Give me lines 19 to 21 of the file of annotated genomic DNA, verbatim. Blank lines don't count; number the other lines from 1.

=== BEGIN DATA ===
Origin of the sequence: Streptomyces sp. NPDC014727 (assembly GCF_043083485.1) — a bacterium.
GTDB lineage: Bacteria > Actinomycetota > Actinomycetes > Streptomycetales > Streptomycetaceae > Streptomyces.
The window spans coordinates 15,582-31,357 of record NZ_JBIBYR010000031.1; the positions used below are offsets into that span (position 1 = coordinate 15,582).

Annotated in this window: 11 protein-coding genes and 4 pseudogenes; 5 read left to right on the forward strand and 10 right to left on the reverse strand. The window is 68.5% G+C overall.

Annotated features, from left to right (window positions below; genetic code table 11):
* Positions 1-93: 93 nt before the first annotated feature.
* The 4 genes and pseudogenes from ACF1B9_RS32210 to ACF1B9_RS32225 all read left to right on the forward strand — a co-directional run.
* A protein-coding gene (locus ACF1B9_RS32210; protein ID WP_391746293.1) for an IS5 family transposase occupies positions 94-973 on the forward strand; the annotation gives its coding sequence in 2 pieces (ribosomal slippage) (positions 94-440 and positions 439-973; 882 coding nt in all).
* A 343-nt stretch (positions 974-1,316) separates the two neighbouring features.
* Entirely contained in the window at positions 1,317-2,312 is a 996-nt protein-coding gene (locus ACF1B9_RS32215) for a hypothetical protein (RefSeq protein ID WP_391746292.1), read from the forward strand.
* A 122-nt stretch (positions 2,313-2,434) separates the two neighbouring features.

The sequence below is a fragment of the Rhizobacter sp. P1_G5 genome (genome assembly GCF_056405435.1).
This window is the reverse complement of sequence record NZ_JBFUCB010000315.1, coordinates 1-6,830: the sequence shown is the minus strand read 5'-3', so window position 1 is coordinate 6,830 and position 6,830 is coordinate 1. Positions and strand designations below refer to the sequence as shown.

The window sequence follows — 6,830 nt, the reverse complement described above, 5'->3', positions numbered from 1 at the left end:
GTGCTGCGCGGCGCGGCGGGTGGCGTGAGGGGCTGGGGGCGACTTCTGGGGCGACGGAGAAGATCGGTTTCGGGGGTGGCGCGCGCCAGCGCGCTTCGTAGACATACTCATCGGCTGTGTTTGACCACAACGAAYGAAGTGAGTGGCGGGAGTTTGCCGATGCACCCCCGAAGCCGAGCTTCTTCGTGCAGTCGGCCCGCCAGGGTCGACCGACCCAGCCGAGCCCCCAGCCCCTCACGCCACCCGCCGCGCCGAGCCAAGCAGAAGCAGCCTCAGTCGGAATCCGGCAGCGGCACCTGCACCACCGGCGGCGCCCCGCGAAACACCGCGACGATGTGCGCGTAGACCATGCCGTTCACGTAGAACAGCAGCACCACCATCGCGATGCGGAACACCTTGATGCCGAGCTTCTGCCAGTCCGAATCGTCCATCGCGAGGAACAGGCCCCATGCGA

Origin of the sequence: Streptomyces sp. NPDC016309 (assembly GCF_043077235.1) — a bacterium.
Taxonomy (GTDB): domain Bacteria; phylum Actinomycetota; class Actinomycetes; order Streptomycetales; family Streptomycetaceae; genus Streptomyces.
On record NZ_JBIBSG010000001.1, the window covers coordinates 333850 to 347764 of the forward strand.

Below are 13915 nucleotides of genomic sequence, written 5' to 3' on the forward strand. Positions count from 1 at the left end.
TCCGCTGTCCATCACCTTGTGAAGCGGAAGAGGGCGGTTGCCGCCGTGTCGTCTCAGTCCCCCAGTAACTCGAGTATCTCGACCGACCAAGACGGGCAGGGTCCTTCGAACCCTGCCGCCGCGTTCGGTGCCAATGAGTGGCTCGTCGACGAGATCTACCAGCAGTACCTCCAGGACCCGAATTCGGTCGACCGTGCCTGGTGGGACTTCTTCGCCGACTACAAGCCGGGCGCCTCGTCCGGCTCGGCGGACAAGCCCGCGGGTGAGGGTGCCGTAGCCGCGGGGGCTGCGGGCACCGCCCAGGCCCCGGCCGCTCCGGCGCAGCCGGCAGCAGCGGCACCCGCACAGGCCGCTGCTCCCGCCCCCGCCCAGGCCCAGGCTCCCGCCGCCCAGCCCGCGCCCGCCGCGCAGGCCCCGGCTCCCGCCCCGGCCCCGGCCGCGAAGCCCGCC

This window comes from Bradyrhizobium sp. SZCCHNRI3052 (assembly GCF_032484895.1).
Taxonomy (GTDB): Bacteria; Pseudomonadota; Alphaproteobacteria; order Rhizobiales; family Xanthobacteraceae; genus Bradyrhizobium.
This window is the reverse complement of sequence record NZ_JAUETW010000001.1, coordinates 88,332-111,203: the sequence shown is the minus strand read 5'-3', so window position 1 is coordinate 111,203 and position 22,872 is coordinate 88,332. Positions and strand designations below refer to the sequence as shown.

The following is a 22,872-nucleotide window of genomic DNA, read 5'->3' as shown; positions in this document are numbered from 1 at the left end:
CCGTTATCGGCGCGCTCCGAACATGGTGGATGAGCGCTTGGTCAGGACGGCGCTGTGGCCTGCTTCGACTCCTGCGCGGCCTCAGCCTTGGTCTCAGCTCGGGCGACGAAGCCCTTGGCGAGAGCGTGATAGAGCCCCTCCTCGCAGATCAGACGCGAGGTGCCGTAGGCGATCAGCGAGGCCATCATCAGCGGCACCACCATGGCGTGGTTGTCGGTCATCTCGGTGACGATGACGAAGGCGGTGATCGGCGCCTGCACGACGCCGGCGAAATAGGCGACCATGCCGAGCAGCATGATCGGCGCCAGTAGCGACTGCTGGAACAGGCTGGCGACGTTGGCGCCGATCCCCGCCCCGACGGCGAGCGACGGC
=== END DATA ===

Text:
Below are 13915 nucleotides of genomic sequence, written 5' to 3' on the forward strand. Positions count from 1 at the left end.
TCCGCTGTCCATCACCTTGTGAAGCGGAAGAGGGCGGTTGCCGCCGTGTCGTCTCAGTCCCCCAGTAACTCGAGTATCTCGACCGACCAAGACGGGCAGGGTCCTTCGAACCCTGCCGCCGCGTTCGGTGCCAATGAGTGGCTCGTCGACGAGATCTACCAGCAGTACCTCCAGGACCCGAATTCGGTCGACCGTGCCTGGTGGGACTTCTTCGCCGACTACAAGCCGGGCGCCTCGTCCGGCTCGGCGGACAAGCCCGCGGGTGAGGGTGCCGTAGCCGCGGGGGCTGCGGGCACCGCCCAGGCCCCGGCCGCTCCGGCGCAGCCGGCAGCAGCGGCACCCGCACAGGCCGCTGCTCCCGCCCCCGCCCAGGCCCAGGCTCCCGCCGCCCAGCCCGCGCCCGCCGCGCAGGCCCCGGCTCCCGCCCCGGCCCCGGCCGCGAAGCCCGCC

This window comes from Bradyrhizobium sp. SZCCHNRI3052 (assembly GCF_032484895.1).